Saluting the music of 1970, Marc Cohn making a sold-out stop at The Ark
Not only was it the start of a new decade and the end of the tumultuous and revolutionary ‘60s, but the Beatles were breaking up, Simon and Garfunkel were in the midst of their split, and the ‘60s' hopes of peace and good vibes were shattered when an audience member was stabbed to death at the Altamont Speedway Festival during a Rolling Stones performance. (Technically, the fest was in December of '69, but the documentary "Gimme Shelter," which captured much of the violence that marred the event, was released in '70.)
In addition, 1970 was the year that several seminal singer-songwriter albums were released: Van Morrison’s "Moondance,” Cat Stevens’ “ Tea for the Tillerman” and James Taylor’s “Sweet Baby James,” among others. And it was also the same year the Grateful Dead made their roots move, temporarily setting aside their penchant for long, expository improvisations and releasing two country-folk albums, “American Beauty” and “Workingman’s Dead,” which would become classics of the genre.
Marc Cohn, the singer-songwriter best known for his 1991 hit "Walking in Memphis," says that that particular year, and those albums, made a huge impression on him, even though he was just 11 years old at the time. So, on his latest album, “Listening Booth: 1970,” he paid deep homage to those artists, and to those recordings from that year.
The disc includes his reinterpretations of Morrison’s “Into the Mystic,” Paul Simon’s “The Only Living Boy in New York,” the Dead’s “New Speedway Boogie,” Creedence Clearwater Revival’s “Long as I can See the Light,” Stevens’ “Wild World,” J.J. Cale’s “After Midnight” (which Eric Clapton had a hit with in ’70), Paul McCartney’s “Maybe I’m Amazed,” John Lennon’s “Look at Me,” and the Box Tops’ “The Letter” (which was a hit for them in ’67, and again for Joe Cocker in ’70).
And Cohn—who comes to The Ark for a sold-out show on Wednesday—gives all of them his signature soulfully gruff vocal treatment, while also being careful not to just serve up slavish copies of the originals.
For “Wild World,” he slows the tempo and turns it into an R&B shuffle, featuring some nimble, jazzy guitar chording and a sweet harmonica solo that recalls Stevie Wonder. On “Maybe I’m Amazed,” he also pulls back on the throttle, offering it up as a wistful, finger-picked ballad, steering clear of the wide dynamic range and McCartney’s big-chorus vocal approach.“The Letter” is similarly languorous, as Cohn and producer / guitarist John Leventhal (Roseanne Cash’s husband) deliver a slinky but smoky late-night feel, complete with a jazzy walking-bass line. Unsurprisingly, Cohn’s version of “After Midnight” is much closer in spirit to Cale’s languid, Okie-country-blues original than Clapton’s more revved-up version.
Much of the record is marked by this more relaxed feel, with a few exceptions, like “New Speedway Boogie,” which begins with a spare arrangement before Leventhal’s twangy guitar kicks in, along with bass and drums, giving it a fittingly chugging groove similar to the Dead’s original.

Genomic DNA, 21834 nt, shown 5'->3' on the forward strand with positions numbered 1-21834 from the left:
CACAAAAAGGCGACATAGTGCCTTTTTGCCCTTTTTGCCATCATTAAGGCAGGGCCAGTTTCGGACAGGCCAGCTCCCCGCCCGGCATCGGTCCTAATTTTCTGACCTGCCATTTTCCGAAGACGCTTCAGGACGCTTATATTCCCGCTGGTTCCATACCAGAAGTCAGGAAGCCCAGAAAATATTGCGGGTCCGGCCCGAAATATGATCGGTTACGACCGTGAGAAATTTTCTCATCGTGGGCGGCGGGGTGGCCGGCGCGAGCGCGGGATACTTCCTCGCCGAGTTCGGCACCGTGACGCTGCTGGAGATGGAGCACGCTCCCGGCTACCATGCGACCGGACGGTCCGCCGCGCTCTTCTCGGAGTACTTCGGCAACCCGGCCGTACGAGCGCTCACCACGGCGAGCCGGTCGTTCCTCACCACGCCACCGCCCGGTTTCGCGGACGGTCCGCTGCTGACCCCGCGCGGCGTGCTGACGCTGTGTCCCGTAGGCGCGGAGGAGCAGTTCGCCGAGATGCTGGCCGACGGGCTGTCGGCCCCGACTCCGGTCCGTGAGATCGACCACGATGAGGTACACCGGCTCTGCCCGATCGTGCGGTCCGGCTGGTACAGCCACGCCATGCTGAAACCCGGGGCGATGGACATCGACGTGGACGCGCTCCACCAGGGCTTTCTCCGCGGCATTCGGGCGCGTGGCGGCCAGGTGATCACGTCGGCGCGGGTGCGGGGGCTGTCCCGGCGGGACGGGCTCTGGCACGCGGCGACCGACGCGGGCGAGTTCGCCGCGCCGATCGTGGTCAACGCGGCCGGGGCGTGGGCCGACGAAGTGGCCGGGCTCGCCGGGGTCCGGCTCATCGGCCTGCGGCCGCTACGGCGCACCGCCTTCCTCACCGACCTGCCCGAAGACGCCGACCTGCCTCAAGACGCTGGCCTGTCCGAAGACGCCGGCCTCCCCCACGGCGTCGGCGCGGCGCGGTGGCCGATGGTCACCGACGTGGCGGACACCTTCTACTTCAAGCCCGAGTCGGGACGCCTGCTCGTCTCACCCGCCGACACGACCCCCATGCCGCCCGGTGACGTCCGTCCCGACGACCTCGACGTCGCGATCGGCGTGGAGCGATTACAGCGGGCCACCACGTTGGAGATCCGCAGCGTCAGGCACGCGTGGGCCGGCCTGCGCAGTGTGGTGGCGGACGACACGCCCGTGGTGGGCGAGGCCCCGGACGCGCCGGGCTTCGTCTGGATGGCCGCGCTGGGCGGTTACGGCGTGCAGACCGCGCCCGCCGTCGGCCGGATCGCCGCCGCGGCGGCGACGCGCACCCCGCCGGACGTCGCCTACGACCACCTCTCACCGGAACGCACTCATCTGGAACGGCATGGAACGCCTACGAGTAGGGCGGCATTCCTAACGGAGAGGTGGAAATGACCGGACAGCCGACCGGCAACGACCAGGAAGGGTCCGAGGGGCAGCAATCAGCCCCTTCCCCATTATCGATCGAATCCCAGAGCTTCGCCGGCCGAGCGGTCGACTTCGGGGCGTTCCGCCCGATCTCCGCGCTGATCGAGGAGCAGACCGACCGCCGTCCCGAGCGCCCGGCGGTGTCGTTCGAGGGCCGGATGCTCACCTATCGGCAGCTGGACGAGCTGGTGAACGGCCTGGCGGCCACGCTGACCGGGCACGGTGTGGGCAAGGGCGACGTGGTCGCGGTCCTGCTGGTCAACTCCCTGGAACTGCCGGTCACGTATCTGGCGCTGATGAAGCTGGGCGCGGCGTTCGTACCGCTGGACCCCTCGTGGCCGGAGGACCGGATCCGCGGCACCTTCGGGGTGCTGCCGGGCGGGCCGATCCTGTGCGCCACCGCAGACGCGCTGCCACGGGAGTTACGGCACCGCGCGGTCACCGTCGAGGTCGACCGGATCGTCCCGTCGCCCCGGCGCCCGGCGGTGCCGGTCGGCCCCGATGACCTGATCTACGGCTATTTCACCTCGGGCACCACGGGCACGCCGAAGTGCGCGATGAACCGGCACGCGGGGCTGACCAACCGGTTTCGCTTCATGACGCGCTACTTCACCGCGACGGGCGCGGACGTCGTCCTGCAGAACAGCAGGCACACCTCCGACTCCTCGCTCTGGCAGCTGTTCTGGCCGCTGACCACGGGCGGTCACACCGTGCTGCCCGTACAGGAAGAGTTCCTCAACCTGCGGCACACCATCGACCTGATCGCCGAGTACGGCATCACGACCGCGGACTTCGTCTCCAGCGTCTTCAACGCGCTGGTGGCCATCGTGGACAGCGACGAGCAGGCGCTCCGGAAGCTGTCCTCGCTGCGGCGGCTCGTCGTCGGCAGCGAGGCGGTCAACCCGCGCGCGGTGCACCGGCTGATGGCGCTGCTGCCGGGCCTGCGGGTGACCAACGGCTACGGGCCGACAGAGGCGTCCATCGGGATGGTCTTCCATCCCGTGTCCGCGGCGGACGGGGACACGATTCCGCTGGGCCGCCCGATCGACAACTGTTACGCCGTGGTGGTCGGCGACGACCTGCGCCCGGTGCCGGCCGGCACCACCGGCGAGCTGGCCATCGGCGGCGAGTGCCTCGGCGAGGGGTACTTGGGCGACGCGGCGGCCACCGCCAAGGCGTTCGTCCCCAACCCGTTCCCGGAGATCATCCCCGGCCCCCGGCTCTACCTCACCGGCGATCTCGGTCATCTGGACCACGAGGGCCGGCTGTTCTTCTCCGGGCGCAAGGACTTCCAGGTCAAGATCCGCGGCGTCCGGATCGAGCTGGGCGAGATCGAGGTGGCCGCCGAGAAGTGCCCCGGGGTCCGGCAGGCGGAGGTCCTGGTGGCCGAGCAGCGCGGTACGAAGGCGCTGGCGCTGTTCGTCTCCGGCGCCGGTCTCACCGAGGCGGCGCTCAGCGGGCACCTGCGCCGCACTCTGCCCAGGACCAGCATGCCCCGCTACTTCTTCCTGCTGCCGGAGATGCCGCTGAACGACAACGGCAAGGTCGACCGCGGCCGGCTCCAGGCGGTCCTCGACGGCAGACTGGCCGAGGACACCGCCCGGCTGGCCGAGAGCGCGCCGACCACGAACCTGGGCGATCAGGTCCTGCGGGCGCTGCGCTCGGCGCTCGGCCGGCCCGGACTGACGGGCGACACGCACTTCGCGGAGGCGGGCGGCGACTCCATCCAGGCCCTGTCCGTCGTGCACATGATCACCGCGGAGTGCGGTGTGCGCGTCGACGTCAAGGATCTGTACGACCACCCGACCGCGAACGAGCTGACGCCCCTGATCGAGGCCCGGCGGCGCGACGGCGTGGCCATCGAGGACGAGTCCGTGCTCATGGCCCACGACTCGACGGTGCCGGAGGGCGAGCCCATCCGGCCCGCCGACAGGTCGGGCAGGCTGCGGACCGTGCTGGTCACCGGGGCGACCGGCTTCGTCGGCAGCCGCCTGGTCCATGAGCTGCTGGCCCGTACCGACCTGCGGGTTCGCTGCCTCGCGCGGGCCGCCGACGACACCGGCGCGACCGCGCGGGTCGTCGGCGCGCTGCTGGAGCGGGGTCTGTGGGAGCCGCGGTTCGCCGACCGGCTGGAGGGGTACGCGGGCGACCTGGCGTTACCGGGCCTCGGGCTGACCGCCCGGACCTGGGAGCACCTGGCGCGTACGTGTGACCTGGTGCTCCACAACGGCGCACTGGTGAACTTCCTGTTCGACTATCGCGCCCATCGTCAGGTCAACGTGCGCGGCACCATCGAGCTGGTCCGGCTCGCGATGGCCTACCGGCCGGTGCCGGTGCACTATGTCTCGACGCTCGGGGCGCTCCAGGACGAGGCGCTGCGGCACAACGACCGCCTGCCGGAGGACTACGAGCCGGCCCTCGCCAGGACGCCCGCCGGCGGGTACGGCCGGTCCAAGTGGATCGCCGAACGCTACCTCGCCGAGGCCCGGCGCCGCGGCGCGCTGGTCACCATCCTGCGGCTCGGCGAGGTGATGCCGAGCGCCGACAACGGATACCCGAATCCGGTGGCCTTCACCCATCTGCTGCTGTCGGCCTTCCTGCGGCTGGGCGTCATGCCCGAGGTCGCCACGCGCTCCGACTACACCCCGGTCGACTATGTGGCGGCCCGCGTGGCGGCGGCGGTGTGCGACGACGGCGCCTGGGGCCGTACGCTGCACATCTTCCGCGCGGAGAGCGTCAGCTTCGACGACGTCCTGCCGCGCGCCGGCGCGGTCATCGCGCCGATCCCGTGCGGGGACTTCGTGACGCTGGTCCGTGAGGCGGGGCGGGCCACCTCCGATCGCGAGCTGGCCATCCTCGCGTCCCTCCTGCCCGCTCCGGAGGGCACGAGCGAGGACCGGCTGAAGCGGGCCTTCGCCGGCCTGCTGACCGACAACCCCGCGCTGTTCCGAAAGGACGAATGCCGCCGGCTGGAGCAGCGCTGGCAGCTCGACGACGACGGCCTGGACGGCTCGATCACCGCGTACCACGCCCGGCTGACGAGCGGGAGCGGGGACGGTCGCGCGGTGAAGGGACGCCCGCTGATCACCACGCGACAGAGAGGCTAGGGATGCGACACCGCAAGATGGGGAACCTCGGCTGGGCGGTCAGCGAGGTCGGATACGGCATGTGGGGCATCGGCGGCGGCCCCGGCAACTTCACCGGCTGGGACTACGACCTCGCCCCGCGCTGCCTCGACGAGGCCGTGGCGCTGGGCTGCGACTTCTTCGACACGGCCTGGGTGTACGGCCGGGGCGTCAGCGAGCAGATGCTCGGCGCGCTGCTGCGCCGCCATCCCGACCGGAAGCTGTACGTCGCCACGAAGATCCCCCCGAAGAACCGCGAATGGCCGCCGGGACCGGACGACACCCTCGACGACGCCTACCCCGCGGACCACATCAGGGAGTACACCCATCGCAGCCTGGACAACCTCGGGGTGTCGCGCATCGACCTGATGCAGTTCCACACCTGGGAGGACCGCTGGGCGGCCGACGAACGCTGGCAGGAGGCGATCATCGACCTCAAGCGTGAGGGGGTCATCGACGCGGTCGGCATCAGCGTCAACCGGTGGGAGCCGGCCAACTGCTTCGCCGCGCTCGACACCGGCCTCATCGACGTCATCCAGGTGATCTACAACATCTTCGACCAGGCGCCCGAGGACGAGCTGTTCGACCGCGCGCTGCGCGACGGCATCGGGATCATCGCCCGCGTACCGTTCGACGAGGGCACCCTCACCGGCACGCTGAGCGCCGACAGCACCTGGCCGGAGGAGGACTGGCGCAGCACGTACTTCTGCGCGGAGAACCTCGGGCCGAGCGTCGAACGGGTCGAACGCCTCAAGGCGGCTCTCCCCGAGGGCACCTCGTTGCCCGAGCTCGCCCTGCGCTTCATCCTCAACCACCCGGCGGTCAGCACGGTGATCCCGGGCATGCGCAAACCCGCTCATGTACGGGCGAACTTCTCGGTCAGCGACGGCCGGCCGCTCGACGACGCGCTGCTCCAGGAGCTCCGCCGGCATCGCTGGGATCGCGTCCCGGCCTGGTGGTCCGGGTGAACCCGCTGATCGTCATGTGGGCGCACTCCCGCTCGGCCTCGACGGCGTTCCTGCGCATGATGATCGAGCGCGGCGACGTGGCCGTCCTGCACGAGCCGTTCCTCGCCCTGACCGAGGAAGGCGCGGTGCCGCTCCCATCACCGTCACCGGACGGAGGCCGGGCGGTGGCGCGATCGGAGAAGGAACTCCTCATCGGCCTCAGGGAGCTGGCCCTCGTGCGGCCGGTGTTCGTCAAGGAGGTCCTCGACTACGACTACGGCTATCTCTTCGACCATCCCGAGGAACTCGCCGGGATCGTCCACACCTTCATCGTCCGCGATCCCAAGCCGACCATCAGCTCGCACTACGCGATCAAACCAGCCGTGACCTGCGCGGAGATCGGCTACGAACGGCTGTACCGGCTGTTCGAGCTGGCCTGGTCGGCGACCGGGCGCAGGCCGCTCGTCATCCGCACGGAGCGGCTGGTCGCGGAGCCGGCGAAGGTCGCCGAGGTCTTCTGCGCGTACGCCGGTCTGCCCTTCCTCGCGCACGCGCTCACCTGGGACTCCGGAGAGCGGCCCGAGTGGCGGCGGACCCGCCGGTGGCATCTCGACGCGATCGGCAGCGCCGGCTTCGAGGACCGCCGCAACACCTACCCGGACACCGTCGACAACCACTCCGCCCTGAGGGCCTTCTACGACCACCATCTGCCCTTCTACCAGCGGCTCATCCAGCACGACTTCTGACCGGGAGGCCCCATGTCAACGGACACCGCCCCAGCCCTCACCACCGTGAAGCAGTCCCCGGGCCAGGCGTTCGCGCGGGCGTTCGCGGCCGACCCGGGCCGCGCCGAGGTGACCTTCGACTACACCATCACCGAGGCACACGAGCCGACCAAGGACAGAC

“John and I sat in the studio and went through all these amazing tunes,” Cohn told the Huffington Post, describing their song-selection process. “It became clear to me that these were great songs, but it was really the beginning of when I decided I wanted to be a musician. Because for me, not for everyone, but definitely for me, 1970 was the beginning of the Golden Age of the album—especially when it came to singer-songwriters—and it was still the golden age of the single ... like ‘The Tears Of A Clown’ by Smokey Robinson” (which Cohn also covers on “Listening Booth.”)
In an interview he did with National Public Radio, Cohn further delineated the standards they applied when choosing songs:
"Two things were important: First, could we bring something fresh to this song without just rehashing it,” he said. “And the second was, is it a good song for me to sing — that it sort of fit my voice and my tone," he said. "But that was the challenge. And some of them didn't work. Some of the ones I really hoped would work were too iconic to change."
The disc also features some interesting and inspired guest turns. On his reworking of Bread’s “Make It With You,” he collaborates with India.arie; Aimee Mann sits in on Badfinger’s “No Matter What”; Kristina Train accompanies Cohn on “The Tears of a Clown”; and the great country-folk-rocker Jim Lauderdale lends his winsome pipes to “New Speedway Boogie.” (Lauderdale’s participation was fitting, since he has collaborated with Dead lyricist Robert Hunter on a few albums in the last decade.)
In his personal life, Cohn faced down a big challenge a few years ago. In 2005, he was the victim of a carjacking during which he suffered a gunshot wound to the head. The bullet missed penetrating his skull by just a centimeter, and was successfully removed from his left temple. So, the injury was not life-threatening, but the entire experience caused to suffer from post traumatic stress disorder.
"I was so lucky where the bullet ended up, and it was just taken out while I watched the doctor do it,” he told NPR. "What was left for me to deal with was the emotional side effects. That was difficult. I had some nightmares and a lot of anxiety, but nothing that lasted too long. I was back on the road four months later and grateful to be.
"I really came out of all the stuff that went down for me feeling like I have a great job (that) I want to do as much as I can.”